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Australia's central bank boosts liquidity as virus panic hits markets
[SYDNEY] Australia's central bank injected an unusually large amount of cash into the financial system on Friday as panic selling across global markets driven by the coronavirus threatened to drain liquidity and push up borrowing costs.
In its daily money market operation the Reserve Bank of Australia (RBA) pumped A$8.8 billion (S$7.8 billion) into the system through repurchase agreements, well above the estimated requirement of A$3.4 billion.
The money was leant for periods ranging from 17 to 95 days, with A$5.6 billion going at the longest date.
Reserves held by the RBA for financial institutions have been rising steadily for several days amid a general hunt for liquidity by banks globally.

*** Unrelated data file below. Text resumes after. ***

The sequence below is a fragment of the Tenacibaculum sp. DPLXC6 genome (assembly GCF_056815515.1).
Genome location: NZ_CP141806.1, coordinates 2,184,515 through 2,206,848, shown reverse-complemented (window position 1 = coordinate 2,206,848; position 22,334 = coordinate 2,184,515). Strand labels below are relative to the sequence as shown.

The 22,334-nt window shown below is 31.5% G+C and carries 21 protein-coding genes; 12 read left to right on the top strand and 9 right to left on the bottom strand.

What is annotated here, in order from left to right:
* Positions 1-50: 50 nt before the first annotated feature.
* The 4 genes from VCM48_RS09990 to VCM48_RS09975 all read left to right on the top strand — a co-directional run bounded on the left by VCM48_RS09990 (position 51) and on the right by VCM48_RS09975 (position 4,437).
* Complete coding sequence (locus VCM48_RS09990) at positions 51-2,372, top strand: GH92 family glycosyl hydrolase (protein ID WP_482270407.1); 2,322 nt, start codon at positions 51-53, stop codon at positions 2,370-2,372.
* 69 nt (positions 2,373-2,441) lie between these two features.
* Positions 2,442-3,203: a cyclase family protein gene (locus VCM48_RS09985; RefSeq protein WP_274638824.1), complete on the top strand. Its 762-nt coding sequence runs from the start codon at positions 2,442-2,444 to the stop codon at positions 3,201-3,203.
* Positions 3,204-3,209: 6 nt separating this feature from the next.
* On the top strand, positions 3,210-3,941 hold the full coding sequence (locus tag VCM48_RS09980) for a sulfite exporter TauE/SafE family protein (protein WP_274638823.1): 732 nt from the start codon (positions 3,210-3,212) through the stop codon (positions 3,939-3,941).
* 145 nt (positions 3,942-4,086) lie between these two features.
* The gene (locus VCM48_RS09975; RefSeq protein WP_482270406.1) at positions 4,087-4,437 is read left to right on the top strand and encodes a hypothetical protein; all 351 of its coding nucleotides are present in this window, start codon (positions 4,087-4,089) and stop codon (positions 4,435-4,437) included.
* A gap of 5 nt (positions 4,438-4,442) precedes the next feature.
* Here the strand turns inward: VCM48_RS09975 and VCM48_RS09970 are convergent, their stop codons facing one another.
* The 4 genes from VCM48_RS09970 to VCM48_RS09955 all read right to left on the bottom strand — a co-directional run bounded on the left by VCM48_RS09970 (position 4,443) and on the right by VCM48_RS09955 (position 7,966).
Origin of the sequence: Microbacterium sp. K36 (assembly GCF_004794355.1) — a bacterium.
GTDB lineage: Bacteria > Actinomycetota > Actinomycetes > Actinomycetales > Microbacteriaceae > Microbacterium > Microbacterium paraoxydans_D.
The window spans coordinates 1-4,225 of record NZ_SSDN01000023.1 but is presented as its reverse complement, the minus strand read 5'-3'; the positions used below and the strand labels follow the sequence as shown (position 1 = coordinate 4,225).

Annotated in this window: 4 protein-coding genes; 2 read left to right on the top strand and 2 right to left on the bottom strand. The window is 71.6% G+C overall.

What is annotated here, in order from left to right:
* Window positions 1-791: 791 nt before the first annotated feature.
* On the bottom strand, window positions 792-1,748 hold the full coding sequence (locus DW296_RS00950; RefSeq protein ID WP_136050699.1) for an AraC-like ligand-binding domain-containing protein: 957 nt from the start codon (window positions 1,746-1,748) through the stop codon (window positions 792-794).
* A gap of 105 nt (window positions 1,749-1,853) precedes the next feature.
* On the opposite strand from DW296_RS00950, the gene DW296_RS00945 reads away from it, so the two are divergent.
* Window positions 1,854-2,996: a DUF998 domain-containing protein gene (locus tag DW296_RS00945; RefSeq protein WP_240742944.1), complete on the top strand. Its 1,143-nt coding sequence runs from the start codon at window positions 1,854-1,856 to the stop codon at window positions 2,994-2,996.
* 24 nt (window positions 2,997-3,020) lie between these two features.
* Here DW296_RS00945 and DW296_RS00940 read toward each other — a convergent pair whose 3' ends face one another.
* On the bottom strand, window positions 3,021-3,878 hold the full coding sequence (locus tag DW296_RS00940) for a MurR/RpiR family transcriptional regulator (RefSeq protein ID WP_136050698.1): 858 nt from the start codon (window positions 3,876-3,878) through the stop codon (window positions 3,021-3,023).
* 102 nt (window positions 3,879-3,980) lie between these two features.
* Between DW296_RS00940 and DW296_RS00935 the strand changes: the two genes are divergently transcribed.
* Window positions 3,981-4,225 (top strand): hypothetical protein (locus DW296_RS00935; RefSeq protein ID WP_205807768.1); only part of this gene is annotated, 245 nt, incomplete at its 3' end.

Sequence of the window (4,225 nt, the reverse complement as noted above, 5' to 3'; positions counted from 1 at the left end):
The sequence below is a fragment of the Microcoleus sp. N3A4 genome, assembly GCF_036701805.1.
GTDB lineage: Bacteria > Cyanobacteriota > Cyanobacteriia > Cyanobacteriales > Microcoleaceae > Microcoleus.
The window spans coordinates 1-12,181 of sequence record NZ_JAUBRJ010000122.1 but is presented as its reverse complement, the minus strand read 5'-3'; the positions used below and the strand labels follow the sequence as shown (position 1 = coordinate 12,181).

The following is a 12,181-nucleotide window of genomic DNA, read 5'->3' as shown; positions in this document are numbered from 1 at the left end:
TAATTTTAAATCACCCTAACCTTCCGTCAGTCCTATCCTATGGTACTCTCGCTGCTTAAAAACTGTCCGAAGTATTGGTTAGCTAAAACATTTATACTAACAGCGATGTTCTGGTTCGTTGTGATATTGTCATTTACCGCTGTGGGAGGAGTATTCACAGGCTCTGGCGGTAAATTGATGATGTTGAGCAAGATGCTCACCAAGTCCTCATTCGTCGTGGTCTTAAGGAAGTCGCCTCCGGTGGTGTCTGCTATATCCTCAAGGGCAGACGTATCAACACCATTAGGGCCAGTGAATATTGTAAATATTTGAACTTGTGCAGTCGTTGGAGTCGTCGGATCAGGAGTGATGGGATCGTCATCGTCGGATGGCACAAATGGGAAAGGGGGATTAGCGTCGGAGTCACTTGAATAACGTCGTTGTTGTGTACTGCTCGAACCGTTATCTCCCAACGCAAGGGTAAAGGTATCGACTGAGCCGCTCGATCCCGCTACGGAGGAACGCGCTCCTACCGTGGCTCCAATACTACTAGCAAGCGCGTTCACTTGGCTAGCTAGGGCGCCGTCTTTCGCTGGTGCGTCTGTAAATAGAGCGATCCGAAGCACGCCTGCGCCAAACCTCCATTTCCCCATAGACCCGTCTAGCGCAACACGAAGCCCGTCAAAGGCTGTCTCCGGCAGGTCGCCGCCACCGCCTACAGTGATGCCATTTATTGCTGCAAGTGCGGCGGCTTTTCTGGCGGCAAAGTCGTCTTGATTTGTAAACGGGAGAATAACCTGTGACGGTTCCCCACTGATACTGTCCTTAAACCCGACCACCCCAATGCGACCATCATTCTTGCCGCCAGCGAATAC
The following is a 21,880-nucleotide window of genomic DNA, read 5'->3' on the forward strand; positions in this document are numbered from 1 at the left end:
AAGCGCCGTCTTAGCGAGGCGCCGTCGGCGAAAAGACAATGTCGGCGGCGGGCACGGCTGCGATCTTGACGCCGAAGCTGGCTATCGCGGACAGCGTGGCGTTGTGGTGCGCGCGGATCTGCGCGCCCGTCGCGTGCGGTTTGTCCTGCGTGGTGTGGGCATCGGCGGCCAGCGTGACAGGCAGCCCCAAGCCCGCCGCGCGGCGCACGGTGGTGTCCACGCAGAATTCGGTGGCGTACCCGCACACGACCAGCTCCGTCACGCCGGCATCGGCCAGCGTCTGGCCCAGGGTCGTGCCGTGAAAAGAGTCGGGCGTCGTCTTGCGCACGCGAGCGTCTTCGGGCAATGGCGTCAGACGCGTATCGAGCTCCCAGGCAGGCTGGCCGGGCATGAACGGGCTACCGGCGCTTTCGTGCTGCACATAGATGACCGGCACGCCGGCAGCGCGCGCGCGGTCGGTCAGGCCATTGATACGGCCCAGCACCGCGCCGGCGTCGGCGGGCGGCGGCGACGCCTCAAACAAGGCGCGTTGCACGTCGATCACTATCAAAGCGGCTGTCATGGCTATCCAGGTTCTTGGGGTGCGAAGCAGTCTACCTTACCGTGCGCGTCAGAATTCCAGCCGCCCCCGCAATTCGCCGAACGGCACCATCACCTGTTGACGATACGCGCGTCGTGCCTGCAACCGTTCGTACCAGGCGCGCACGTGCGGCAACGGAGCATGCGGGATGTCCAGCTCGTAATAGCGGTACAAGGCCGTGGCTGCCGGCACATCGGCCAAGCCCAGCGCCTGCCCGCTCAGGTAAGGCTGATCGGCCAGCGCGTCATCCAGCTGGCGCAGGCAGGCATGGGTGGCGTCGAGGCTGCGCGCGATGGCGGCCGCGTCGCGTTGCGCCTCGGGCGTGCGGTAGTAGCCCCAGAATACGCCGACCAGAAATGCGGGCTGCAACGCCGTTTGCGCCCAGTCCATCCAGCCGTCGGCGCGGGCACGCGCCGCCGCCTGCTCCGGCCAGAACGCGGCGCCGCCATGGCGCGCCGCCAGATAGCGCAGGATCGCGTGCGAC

"There's definitely strains in the market, and the RBA has acted to add extra liquidity to offset that," said Martin Whetton, head of bond and rates strategy at CBA.
The US Federal Reserve on Thursday surprised by injecting US$500 billion into the banking system there, and intends to add a further US$1 trillion on Friday.
Earlier in the week, RBA Deputy Governor Guy Debelle said the bank had not seen much stress in the market, but that was before the latest plunge in global equities.
Australia's main stock index was down 7 per cent on Friday, bringing losses for the week so far to an eye-watering 20 per cent.